We had been running up a gentle grade for quite a while, one of those never ending hills that looks bad from a distance, but is actually very runnable once you get on it. I was worried about going downhill, since that was my undoing at Yanggu, but it was just as gentle as well. My splits are pretty funny, even when mashed up by looking at each quarter of the race or every two miles. I had a rough patch around mile 20, but picked it up form some excellent splits in the last few miles even though, by then, I felt like I was running through tar!

      As I rounded the last corner, about 100 feet from the finish line, I passed the 4:40! Well, at least 2 of them, the guy that had been ribbing me to stay ahead of him was way back in the pack now. I think he was training to be a pacer, since he didn’t have a balloon, and it was harder than he expected.

       After the race we collected our snacks and made one last stop to play on the tanks. Korea race swag rocks! Instead of another race shirt to cram in my drawer, I got a box of energy drinks and 3 kilos of rice grown in the area. I had some for dinner last night and it was very good!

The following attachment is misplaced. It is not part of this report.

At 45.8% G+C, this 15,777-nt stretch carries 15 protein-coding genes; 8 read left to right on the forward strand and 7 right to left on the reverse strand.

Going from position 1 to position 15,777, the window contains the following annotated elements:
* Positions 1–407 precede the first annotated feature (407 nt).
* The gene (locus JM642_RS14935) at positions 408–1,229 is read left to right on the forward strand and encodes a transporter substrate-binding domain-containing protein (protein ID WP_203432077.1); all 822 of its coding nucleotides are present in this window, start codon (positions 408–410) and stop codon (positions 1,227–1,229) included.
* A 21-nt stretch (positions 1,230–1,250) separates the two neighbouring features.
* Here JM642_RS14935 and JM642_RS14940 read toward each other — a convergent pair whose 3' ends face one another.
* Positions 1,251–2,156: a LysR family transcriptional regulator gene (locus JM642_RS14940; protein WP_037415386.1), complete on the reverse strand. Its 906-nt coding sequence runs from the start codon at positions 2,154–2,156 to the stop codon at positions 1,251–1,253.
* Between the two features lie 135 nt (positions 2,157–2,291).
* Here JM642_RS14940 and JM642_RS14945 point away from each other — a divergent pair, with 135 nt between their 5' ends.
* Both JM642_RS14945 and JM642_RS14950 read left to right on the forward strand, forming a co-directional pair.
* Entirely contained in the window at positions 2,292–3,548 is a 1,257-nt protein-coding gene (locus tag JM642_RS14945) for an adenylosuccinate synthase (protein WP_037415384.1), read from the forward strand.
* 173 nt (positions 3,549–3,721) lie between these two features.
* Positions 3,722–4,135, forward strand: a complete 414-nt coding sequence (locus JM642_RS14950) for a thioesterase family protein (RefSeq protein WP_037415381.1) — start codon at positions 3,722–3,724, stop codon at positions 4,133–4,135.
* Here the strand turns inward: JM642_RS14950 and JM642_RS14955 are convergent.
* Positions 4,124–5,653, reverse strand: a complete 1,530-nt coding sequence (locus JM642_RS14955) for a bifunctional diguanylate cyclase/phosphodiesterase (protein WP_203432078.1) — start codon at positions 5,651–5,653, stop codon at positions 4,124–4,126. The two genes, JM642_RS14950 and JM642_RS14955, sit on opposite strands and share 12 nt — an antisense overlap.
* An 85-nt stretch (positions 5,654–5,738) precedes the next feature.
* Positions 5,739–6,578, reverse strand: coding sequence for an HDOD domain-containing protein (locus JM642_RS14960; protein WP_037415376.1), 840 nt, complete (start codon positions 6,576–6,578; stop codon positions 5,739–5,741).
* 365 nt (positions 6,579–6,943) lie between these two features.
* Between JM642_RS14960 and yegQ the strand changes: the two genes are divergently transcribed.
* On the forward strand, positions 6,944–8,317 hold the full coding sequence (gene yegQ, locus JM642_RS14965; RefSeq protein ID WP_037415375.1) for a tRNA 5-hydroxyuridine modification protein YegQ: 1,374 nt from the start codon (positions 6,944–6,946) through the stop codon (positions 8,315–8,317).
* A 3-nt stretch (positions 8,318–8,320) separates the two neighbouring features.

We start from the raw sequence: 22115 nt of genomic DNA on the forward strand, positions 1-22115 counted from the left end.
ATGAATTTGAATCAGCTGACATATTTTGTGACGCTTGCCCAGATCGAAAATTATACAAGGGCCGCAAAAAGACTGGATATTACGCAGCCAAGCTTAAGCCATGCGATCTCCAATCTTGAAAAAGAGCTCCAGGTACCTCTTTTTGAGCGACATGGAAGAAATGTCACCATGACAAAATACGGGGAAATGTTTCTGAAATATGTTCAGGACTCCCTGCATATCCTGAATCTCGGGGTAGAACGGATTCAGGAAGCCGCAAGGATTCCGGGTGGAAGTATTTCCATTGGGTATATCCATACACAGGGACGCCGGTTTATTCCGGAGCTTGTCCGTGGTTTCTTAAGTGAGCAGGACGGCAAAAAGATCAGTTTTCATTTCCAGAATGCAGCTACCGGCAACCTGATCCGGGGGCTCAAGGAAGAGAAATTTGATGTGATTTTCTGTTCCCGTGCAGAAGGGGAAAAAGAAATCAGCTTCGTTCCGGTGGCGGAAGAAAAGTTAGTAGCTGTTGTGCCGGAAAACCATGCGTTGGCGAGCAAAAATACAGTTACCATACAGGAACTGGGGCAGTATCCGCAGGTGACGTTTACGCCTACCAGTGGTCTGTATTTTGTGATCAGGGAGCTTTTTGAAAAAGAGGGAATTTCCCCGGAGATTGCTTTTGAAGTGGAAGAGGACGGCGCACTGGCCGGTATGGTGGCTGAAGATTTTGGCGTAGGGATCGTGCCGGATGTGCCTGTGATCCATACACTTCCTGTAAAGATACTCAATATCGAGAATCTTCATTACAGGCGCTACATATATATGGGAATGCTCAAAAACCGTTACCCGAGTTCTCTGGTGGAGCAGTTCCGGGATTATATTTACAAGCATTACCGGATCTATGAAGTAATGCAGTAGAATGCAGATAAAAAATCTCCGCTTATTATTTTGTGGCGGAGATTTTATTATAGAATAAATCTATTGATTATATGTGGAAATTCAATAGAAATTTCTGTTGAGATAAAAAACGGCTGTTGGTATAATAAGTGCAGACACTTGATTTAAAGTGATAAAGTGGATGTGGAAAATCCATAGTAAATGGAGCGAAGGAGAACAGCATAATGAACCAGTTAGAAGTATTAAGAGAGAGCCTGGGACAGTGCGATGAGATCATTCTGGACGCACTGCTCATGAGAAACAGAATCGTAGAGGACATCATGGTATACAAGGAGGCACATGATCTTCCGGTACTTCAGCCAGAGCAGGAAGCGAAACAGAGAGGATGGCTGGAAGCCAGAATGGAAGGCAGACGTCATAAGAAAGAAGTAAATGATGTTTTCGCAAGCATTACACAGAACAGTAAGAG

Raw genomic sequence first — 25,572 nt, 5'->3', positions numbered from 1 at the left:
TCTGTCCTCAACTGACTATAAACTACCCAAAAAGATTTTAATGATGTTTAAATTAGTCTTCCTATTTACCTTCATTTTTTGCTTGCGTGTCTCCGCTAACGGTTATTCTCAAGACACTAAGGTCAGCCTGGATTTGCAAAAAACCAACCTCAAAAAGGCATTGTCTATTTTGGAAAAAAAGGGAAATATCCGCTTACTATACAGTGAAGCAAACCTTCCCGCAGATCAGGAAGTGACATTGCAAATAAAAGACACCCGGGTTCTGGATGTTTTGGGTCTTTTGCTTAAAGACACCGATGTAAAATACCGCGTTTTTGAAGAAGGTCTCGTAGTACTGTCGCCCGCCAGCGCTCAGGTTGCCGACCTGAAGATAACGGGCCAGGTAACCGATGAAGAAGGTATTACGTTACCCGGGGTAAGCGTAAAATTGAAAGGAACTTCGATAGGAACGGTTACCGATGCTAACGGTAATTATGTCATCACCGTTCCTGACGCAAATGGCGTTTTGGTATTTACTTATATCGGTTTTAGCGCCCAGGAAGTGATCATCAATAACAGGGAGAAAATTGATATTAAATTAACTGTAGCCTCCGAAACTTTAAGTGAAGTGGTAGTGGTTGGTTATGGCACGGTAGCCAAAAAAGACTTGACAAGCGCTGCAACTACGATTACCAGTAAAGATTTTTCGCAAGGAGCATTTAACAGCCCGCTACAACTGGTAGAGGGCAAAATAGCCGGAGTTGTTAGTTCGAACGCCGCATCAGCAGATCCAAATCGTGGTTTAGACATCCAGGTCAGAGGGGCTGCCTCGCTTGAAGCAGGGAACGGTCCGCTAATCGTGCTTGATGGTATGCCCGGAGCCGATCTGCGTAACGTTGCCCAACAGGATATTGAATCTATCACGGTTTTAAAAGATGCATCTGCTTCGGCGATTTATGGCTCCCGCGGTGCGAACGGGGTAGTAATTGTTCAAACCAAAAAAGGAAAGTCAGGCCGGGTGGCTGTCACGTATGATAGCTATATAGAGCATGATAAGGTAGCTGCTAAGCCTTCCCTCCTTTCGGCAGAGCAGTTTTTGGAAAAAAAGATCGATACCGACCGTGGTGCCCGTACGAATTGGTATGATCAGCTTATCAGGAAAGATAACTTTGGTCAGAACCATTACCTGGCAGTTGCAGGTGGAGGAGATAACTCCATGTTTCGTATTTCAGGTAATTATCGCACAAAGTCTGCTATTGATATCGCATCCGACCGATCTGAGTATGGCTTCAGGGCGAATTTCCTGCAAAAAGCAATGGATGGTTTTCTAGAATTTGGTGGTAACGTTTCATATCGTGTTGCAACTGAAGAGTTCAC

Awesome race swag!

Post race collapse

       My official finish time was 4:36:57! A new PR to be sure, but I feel like Yanggu was still a much better effort since it was hotter and steeper. I have no intention of maintaining this streak through my next two marathons. I need to save my energy next weekend on the Seawall for the following weekend which will be a very mountainous race, but then, I never expected to either of my last two races so fast either!

Maps and full Garmin Connect report

A view of North Korea from across the river


Anonymous said...

Hope ya have a rice cooker for all the swag,,,, congrats AGAIN another pr whoop!

Unshod Ashish said...

DMZ rice! Way cool.

Traveller said...

Great report, thanks.

I note the follow with the ball cap in the last picture. I figure he is trying to determine if some assistance is required.

Congrats on another PR!